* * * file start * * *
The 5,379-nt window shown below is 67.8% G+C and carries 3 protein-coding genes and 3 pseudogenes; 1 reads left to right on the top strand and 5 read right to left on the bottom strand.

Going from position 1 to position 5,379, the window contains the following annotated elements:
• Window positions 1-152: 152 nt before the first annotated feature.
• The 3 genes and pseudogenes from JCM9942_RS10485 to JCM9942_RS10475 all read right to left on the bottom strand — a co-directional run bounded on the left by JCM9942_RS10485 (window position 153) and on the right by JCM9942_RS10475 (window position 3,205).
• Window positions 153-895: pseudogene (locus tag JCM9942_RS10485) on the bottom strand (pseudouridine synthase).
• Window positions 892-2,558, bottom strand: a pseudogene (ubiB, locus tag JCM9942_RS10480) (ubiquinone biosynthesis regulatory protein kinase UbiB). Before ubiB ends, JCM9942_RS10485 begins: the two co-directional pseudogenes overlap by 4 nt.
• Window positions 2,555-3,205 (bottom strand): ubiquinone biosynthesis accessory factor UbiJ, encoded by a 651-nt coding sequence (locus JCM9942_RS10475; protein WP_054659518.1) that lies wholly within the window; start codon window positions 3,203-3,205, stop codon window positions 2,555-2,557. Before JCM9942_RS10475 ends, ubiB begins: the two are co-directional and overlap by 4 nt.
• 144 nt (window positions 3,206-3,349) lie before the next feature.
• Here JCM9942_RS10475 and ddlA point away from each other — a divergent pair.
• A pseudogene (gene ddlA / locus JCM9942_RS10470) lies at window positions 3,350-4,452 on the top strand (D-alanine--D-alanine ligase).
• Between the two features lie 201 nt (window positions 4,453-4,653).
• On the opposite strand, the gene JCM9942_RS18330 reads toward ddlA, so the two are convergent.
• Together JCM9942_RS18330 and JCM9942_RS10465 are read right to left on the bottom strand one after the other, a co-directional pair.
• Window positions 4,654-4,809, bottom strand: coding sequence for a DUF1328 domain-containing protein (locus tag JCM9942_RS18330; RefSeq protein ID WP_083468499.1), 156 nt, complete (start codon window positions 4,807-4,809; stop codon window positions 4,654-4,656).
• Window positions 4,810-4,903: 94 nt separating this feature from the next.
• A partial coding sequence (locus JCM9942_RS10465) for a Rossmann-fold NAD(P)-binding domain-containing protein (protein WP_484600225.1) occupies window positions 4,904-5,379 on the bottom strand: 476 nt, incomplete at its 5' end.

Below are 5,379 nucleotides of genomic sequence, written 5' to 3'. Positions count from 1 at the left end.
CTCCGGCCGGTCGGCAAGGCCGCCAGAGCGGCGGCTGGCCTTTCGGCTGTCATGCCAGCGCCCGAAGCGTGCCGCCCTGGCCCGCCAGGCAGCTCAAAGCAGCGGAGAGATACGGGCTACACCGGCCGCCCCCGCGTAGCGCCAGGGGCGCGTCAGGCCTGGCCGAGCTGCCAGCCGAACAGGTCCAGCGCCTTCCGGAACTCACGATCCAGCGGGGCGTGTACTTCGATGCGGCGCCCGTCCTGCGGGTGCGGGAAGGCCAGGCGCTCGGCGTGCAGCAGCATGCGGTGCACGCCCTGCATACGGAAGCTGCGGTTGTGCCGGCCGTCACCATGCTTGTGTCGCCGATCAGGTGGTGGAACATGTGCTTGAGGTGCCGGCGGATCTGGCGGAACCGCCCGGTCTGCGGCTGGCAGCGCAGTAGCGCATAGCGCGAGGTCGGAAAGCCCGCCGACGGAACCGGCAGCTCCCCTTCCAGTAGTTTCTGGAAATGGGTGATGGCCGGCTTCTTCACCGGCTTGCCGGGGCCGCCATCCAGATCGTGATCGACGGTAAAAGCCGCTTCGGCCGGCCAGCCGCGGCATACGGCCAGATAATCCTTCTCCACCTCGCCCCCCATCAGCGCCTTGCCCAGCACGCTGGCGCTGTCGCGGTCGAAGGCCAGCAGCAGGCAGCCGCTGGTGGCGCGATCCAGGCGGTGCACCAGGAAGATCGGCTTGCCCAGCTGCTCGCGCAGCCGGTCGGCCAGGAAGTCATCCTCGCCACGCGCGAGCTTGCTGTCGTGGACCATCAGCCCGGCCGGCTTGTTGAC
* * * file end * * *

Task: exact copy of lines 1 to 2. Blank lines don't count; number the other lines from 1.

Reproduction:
The 5,379-nt window shown below is 67.8% G+C and carries 3 protein-coding genes and 3 pseudogenes; 1 reads left to right on the top strand and 5 read right to left on the bottom strand.

Going from position 1 to position 5,379, the window contains the following annotated elements: